God has built a bridge for our return to him
God has done the harder part of salvation and will do the easier part at judgment, but only for those who have accepted the reconciliation he offers through Christ.
1. Read 2 Cor. 5:19–20. How and when have you taken advantage of God’s reconciliation through faith in Christ?
2. If you have taken the reconciliation God offers, how are you extending this chance at amnesty to others?
The church father Origen (185–254 AD) said, “Christ’s death brought death to the enmity which existed between us and God and ushered in reconciliation.” For a little while longer, God’s amnesty is still available. Do not miss the last call!
Copyright © 2012 Barry Applewhite. All rights reserved worldwide. Derived from materials created for Christ Fellowship, McKinney, Texas. Used by permission.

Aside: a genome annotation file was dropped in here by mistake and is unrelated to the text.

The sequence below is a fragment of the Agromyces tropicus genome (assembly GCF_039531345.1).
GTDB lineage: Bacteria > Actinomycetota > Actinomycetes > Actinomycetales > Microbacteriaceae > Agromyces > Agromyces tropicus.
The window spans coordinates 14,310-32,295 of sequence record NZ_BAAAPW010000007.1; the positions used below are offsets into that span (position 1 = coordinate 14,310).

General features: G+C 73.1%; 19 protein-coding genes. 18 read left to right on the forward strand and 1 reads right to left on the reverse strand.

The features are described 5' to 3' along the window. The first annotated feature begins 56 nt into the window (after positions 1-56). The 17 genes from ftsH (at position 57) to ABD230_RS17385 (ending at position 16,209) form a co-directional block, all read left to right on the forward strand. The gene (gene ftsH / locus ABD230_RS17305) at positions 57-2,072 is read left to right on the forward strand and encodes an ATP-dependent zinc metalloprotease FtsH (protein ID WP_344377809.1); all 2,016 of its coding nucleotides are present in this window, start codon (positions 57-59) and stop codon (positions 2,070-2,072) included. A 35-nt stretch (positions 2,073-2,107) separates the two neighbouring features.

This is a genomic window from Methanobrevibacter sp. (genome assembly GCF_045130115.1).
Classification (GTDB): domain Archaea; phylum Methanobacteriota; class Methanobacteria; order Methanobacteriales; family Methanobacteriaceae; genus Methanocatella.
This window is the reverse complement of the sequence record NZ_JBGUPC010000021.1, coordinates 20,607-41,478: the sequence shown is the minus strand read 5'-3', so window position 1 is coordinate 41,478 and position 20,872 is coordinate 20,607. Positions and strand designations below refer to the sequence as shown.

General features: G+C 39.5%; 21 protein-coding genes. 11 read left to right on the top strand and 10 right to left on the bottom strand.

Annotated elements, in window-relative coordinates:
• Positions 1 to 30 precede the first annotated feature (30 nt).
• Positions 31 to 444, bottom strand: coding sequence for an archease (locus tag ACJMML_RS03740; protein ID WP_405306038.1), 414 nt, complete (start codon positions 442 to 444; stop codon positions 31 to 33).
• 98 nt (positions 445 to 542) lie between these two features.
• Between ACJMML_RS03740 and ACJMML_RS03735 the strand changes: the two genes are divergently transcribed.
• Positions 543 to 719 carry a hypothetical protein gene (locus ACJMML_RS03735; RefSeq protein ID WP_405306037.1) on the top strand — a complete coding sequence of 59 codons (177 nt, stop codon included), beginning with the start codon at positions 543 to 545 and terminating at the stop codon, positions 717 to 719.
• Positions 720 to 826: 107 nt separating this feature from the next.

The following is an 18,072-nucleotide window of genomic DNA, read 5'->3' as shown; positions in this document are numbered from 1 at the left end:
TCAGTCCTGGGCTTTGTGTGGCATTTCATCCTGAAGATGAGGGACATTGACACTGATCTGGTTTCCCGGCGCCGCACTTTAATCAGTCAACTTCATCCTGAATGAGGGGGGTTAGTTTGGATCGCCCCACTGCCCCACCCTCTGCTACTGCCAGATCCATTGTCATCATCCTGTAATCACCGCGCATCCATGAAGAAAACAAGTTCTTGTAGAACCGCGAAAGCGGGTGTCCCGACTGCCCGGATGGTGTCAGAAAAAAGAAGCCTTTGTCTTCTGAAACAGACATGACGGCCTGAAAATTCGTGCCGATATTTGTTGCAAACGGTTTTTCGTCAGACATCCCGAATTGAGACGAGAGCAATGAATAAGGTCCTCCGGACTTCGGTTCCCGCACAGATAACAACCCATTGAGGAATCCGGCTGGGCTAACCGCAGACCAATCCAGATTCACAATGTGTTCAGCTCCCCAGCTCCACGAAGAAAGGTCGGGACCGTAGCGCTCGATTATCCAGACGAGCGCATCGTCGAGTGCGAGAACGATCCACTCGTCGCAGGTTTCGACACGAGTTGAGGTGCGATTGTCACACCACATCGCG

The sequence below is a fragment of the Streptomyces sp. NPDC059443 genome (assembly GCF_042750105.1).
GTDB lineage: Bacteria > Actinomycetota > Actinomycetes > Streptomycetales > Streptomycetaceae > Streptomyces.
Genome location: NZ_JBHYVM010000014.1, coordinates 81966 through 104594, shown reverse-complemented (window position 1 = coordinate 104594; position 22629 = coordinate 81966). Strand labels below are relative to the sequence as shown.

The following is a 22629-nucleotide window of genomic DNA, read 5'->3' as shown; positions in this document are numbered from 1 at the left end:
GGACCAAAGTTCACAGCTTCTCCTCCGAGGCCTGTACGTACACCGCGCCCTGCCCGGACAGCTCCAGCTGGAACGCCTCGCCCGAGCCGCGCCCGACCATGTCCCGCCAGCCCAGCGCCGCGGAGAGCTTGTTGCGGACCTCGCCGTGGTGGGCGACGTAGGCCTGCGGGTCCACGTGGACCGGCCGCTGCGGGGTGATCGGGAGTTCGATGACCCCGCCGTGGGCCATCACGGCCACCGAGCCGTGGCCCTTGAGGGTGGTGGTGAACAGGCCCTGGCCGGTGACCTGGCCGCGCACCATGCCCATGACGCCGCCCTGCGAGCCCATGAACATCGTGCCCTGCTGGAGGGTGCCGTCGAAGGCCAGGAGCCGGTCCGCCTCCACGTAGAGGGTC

Douglas Moo, The Epistle to the Romans, The New International Commentary on the New Testament (Wm. B. Eerdmans Pub. Co., 1996) 310.
 Moo, Romans, 310, confirms this analysis.
 C.E.B. Cranfield, The Epistle to the Romans, The International Critical Commentary (Edinburgh: T.&T. Clark Limited, 1975) 266.
 Moo, Romans, 310-311, footnote 91.
 Grant R. Osborne, Romans, The IVP New Testament Commentary Series (Downers Grove: InterVarsity Press, 2004) 135, citing Cranfield, Romans, 267.
 BDAG-3, katallass?, reconcile, q.v.
 Thomas R. Schreiner, Romans, Baker Exegetical Commentary on the New Testament (Grand Rapids: Baker Books, 1998) 264.
 Gerald Bray, ed., Romans, Ancient Christian Commentary on Scripture (Downers Grove: InterVarsity Press, 1998) 133.